By Ciara Linnane
The U.S. is planning to beef up testing requirements for international travelers entering the country in the light of the new omicron variant of the coronavirus that causes COVID-19, including shortening the time a test must be taken prior to travel.
The move comes as the Centers for Disease Control and Prevention confirmed that a first case of omicron has been detected in the U.S. The individual was a traveler who returned from a visit to South Africa on Nov .22 and tested positive on Nov. 29. Omicron was first reported by scientists in South Africa and was declared a “variant of concern” by the World Health Organization last Friday.
Dr. Anthony Fauci, President Joe Biden’s top medical adviser, announced the news during a briefing on Wednesday for reporters.
“The individual is self quarantining, and all close contacts have been contacted and all close contacts thus far have tested negative,” Fauci said. “The individual was fully vaccinated and experienced mild symptoms, which are improving at this point. So this is the first confirmed case of COVID-19 caused by the omicron variant detected in the United States.”
The precise new travel protocols are still being finalized ahead of a speech by President Joe Biden planned for Thursday on the country’s plan to control the COVID-19 pandemic during the winter season, the Associated Press reported, citing a senior administration official who said some details could still change.
Among the policies being considered is a requirement that all air travelers to the U.S. be tested for COVID-19 within a day of boarding their flight, compared with the current regimen that allows for a test to be taken within three days of boarding.
“CDC is evaluating how to make international travel as safe as possible, including pre-departure testing closer to the time of flight and considerations around additional post-arrival testing and self-quarantines,” Dr. Rochelle Walensky, director of the Centers for Disease Control and Prevention, said Tuesday.
Other possibilities include requiring testing after arrival and even forcing people to quarantine. The U.S. reopened its border to fully vaccinated travelers on Nov. 8.
For now, further testing is required to determine whether omicron is more transmissible, more lethal or resistant to current vaccines and treatments.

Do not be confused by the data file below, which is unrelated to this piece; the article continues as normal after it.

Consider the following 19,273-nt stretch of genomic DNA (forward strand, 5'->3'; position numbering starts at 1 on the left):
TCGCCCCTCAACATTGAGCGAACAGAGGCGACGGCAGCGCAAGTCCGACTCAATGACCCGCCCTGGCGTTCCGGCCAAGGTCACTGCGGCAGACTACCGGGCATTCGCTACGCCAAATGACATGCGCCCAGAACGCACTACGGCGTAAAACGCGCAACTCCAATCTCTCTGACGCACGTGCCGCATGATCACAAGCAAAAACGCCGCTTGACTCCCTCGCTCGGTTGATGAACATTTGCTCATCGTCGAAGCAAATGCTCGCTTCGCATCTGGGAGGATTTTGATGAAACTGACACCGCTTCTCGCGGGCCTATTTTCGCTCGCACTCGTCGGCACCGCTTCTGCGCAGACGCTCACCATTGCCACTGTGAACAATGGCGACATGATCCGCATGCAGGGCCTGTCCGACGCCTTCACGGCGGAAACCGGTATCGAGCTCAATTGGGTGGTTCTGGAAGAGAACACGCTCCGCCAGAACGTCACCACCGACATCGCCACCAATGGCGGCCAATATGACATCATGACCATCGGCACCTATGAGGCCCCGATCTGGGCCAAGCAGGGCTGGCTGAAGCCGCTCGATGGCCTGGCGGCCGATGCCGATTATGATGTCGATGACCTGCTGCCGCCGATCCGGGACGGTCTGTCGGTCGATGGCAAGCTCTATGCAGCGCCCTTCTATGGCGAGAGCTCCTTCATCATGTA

The WHO is urging leaders to step up surveillance and sequencing, and encouraging people to get their vaccine shots and stick with mitigation measures like wearing a face mask in public, socially distancing and washing hands frequently.
The strain has been found in more than 20 countries, and many have moved to restrict or outright ban travel from South Africa and neighboring countries. Dr. Anthony Fauci, the top U.S. government infectious-disease expert, said more would be known about omicron in two to four weeks as scientists grow and test lab samples of the virus.
In other medical news, a U.S. Food and Drug Administration advisory panel ended a meeting Tuesday by narrowly voting to recommend Merck’s COVID-19 pill for adults at high risk of hospitalization and death. The panel voted 13-10 in favor of authorizing the treatment, called molnupiravir.
But analysts said they now expect nothing more than a “tepid” authorization from the FDA, which is not obliged to follow the panel’s recommendations, although it often does, after doctors raised questions about the drug’s efficacy and safety profile, particularly among people who are pregnant, as MarketWatch’s Jaimy Lee reported.
“The near split vote reflects concerns over molnupiravir’s modest clinical efficacy, with results in the post-interim period contrasting with the more positive interim results that led to early study stoppage,” SVB Leerink analysts told investors on Wednesday. “We expect these concerns to follow the therapy and limit uptake particularly when alternative therapies become available.”
Merck /zigman2/quotes/209956077/composite MRK -0.50% first shared interim data back in October showing molnupiravir can reduce the risk of hospitalization and death by 50%. The news brought widespread exhilaration. Markets soared , and physicians applauded the arrival of a promising new tool for curbing the pandemic.
But then two things happened: Pfizer /zigman2/quotes/202877789/composite PFE -0.37% shared interim data in November for its own COVID-19 pill that showed Paxlovid reduced the risk of hospitalization and death by a remarkable 89% , and then Merck released full data the day after Thanksgiving that demonstrated its drug doesn’t work as well as we thought — it can reduce hospitalization and death by 30%, not 50%.